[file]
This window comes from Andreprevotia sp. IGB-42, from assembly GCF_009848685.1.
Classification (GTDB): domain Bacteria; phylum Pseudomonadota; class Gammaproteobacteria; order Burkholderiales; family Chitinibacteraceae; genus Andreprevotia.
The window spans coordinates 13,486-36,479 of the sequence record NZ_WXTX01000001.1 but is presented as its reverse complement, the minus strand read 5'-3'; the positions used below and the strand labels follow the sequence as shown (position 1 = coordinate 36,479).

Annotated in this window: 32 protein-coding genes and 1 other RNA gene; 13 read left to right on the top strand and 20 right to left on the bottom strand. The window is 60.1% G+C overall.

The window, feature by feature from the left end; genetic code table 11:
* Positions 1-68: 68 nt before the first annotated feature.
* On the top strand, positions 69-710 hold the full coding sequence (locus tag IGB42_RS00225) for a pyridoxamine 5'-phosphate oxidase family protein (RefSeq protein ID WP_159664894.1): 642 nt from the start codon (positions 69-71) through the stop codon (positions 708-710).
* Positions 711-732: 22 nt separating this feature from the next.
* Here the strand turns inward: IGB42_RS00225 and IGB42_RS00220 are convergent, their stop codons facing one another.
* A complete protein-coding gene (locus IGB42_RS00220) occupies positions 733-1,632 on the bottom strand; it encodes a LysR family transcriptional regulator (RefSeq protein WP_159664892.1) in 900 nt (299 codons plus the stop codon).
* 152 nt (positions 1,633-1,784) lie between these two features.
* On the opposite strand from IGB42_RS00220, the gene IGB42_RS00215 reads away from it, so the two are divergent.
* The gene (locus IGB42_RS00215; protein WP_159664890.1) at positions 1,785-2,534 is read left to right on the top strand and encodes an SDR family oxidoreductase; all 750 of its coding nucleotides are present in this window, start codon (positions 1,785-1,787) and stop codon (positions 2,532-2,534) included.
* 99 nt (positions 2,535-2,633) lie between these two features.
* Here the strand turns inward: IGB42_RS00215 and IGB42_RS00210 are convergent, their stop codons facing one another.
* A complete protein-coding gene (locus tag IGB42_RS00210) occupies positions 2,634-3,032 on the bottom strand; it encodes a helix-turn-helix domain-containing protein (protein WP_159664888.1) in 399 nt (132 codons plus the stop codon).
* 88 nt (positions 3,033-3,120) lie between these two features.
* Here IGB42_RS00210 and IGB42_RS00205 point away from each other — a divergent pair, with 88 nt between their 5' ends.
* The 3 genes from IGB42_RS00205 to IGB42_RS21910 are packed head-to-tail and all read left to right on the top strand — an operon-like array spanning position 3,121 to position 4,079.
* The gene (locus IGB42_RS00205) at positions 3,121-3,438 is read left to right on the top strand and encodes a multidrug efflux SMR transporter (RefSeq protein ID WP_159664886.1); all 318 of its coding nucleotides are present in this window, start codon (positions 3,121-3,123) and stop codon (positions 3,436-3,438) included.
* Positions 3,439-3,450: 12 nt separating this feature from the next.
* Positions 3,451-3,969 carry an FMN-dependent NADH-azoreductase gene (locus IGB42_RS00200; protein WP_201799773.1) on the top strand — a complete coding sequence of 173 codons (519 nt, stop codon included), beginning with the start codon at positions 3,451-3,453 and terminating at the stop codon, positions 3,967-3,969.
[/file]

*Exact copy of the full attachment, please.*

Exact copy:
This window comes from Andreprevotia sp. IGB-42, from assembly GCF_009848685.1.
Classification (GTDB): domain Bacteria; phylum Pseudomonadota; class Gammaproteobacteria; order Burkholderiales; family Chitinibacteraceae; genus Andreprevotia.
The window spans coordinates 13,486-36,479 of the sequence record NZ_WXTX01000001.1 but is presented as its reverse complement, the minus strand read 5'-3'; the positions used below and the strand labels follow the sequence as shown (position 1 = coordinate 36,479).

Annotated in this window: 32 protein-coding genes and 1 other RNA gene; 13 read left to right on the top strand and 20 right to left on the bottom strand. The window is 60.1% G+C overall.

The window, feature by feature from the left end; genetic code table 11:
* Positions 1-68: 68 nt before the first annotated feature.
* On the top strand, positions 69-710 hold the full coding sequence (locus tag IGB42_RS00225) for a pyridoxamine 5'-phosphate oxidase family protein (RefSeq protein ID WP_159664894.1): 642 nt from the start codon (positions 69-71) through the stop codon (positions 708-710).
* Positions 711-732: 22 nt separating this feature from the next.
* Here the strand turns inward: IGB42_RS00225 and IGB42_RS00220 are convergent, their stop codons facing one another.
* A complete protein-coding gene (locus IGB42_RS00220) occupies positions 733-1,632 on the bottom strand; it encodes a LysR family transcriptional regulator (RefSeq protein WP_159664892.1) in 900 nt (299 codons plus the stop codon).
* 152 nt (positions 1,633-1,784) lie between these two features.
* On the opposite strand from IGB42_RS00220, the gene IGB42_RS00215 reads away from it, so the two are divergent.
* The gene (locus IGB42_RS00215; protein WP_159664890.1) at positions 1,785-2,534 is read left to right on the top strand and encodes an SDR family oxidoreductase; all 750 of its coding nucleotides are present in this window, start codon (positions 1,785-1,787) and stop codon (positions 2,532-2,534) included.
* 99 nt (positions 2,535-2,633) lie between these two features.
* Here the strand turns inward: IGB42_RS00215 and IGB42_RS00210 are convergent, their stop codons facing one another.
* A complete protein-coding gene (locus tag IGB42_RS00210) occupies positions 2,634-3,032 on the bottom strand; it encodes a helix-turn-helix domain-containing protein (protein WP_159664888.1) in 399 nt (132 codons plus the stop codon).
* 88 nt (positions 3,033-3,120) lie between these two features.
* Here IGB42_RS00210 and IGB42_RS00205 point away from each other — a divergent pair, with 88 nt between their 5' ends.
* The 3 genes from IGB42_RS00205 to IGB42_RS21910 are packed head-to-tail and all read left to right on the top strand — an operon-like array spanning position 3,121 to position 4,079.
* The gene (locus IGB42_RS00205) at positions 3,121-3,438 is read left to right on the top strand and encodes a multidrug efflux SMR transporter (RefSeq protein ID WP_159664886.1); all 318 of its coding nucleotides are present in this window, start codon (positions 3,121-3,123) and stop codon (positions 3,436-3,438) included.
* Positions 3,439-3,450: 12 nt separating this feature from the next.
* Positions 3,451-3,969 carry an FMN-dependent NADH-azoreductase gene (locus IGB42_RS00200; protein WP_201799773.1) on the top strand — a complete coding sequence of 173 codons (519 nt, stop codon included), beginning with the start codon at positions 3,451-3,453 and terminating at the stop codon, positions 3,967-3,969.